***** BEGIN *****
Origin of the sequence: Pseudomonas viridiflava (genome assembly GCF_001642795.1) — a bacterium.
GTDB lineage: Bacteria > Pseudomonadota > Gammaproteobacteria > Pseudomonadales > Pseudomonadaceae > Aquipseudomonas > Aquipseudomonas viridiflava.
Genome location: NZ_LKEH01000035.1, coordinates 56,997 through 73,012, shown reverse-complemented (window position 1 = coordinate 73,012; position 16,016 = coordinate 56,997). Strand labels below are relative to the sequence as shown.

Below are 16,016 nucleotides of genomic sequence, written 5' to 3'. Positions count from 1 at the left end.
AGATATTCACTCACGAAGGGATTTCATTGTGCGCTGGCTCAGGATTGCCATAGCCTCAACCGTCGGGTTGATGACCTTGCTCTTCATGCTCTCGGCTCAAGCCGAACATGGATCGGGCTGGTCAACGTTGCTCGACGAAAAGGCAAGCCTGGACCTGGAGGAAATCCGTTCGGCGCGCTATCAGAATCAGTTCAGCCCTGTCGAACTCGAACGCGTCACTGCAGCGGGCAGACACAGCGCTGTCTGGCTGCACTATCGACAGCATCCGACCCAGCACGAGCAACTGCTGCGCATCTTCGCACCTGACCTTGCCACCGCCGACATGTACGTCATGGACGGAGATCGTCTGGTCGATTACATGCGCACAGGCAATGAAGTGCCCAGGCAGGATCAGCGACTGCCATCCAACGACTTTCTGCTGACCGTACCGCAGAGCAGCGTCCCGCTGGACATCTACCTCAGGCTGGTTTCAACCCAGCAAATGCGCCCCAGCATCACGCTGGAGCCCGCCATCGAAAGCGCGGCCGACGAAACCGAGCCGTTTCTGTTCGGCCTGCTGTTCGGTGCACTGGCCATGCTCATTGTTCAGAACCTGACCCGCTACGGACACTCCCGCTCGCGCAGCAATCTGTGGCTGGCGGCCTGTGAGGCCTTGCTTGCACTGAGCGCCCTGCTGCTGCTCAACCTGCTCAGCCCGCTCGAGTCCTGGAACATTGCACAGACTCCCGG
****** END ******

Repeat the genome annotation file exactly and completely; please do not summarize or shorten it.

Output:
Origin of the sequence: Pseudomonas viridiflava (genome assembly GCF_001642795.1) — a bacterium.
GTDB lineage: Bacteria > Pseudomonadota > Gammaproteobacteria > Pseudomonadales > Pseudomonadaceae > Aquipseudomonas > Aquipseudomonas viridiflava.
Genome location: NZ_LKEH01000035.1, coordinates 56,997 through 73,012, shown reverse-complemented (window position 1 = coordinate 73,012; position 16,016 = coordinate 56,997). Strand labels below are relative to the sequence as shown.

Below are 16,016 nucleotides of genomic sequence, written 5' to 3'. Positions count from 1 at the left end.
AGATATTCACTCACGAAGGGATTTCATTGTGCGCTGGCTCAGGATTGCCATAGCCTCAACCGTCGGGTTGATGACCTTGCTCTTCATGCTCTCGGCTCAAGCCGAACATGGATCGGGCTGGTCAACGTTGCTCGACGAAAAGGCAAGCCTGGACCTGGAGGAAATCCGTTCGGCGCGCTATCAGAATCAGTTCAGCCCTGTCGAACTCGAACGCGTCACTGCAGCGGGCAGACACAGCGCTGTCTGGCTGCACTATCGACAGCATCCGACCCAGCACGAGCAACTGCTGCGCATCTTCGCACCTGACCTTGCCACCGCCGACATGTACGTCATGGACGGAGATCGTCTGGTCGATTACATGCGCACAGGCAATGAAGTGCCCAGGCAGGATCAGCGACTGCCATCCAACGACTTTCTGCTGACCGTACCGCAGAGCAGCGTCCCGCTGGACATCTACCTCAGGCTGGTTTCAACCCAGCAAATGCGCCCCAGCATCACGCTGGAGCCCGCCATCGAAAGCGCGGCCGACGAAACCGAGCCGTTTCTGTTCGGCCTGCTGTTCGGTGCACTGGCCATGCTCATTGTTCAGAACCTGACCCGCTACGGACACTCCCGCTCGCGCAGCAATCTGTGGCTGGCGGCCTGTGAGGCCTTGCTTGCACTGAGCGCCCTGCTGCTGCTCAACCTGCTCAGCCCGCTCGAGTCCTGGAACATTGCACAGACTCCCGG